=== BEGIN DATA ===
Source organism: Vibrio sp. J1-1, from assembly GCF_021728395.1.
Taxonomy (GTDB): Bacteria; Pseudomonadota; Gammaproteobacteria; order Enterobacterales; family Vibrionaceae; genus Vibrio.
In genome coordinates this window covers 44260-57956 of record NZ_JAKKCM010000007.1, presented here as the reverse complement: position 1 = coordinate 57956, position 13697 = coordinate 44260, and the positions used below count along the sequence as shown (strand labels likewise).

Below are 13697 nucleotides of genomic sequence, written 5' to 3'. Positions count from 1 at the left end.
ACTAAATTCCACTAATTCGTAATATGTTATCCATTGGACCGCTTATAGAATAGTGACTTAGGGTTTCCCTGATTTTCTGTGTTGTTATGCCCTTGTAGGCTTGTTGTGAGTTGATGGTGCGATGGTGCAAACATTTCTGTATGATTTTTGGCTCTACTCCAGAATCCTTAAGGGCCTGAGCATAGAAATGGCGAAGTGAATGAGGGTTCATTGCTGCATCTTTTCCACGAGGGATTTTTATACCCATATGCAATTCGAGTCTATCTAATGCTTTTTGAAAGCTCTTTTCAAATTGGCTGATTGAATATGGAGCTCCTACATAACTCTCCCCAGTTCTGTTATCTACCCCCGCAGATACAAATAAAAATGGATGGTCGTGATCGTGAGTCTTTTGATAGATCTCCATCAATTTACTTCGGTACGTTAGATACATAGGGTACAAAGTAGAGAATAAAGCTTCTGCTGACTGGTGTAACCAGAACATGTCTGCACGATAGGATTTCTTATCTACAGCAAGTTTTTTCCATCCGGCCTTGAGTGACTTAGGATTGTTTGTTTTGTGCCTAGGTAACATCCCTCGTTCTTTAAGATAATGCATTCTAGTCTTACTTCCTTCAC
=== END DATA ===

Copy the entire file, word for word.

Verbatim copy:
Source organism: Vibrio sp. J1-1, from assembly GCF_021728395.1.
Taxonomy (GTDB): Bacteria; Pseudomonadota; Gammaproteobacteria; order Enterobacterales; family Vibrionaceae; genus Vibrio.
In genome coordinates this window covers 44260-57956 of record NZ_JAKKCM010000007.1, presented here as the reverse complement: position 1 = coordinate 57956, position 13697 = coordinate 44260, and the positions used below count along the sequence as shown (strand labels likewise).

Below are 13697 nucleotides of genomic sequence, written 5' to 3'. Positions count from 1 at the left end.
ACTAAATTCCACTAATTCGTAATATGTTATCCATTGGACCGCTTATAGAATAGTGACTTAGGGTTTCCCTGATTTTCTGTGTTGTTATGCCCTTGTAGGCTTGTTGTGAGTTGATGGTGCGATGGTGCAAACATTTCTGTATGATTTTTGGCTCTACTCCAGAATCCTTAAGGGCCTGAGCATAGAAATGGCGAAGTGAATGAGGGTTCATTGCTGCATCTTTTCCACGAGGGATTTTTATACCCATATGCAATTCGAGTCTATCTAATGCTTTTTGAAAGCTCTTTTCAAATTGGCTGATTGAATATGGAGCTCCTACATAACTCTCCCCAGTTCTGTTATCTACCCCCGCAGATACAAATAAAAATGGATGGTCGTGATCGTGAGTCTTTTGATAGATCTCCATCAATTTACTTCGGTACGTTAGATACATAGGGTACAAAGTAGAGAATAAAGCTTCTGCTGACTGGTGTAACCAGAACATGTCTGCACGATAGGATTTCTTATCTACAGCAAGTTTTTTCCATCCGGCCTTGAGTGACTTAGGATTGTTTGTTTTGTGCCTAGGTAACATCCCTCGTTCTTTAAGATAATGCATTCTAGTCTTACTTCCTTCAC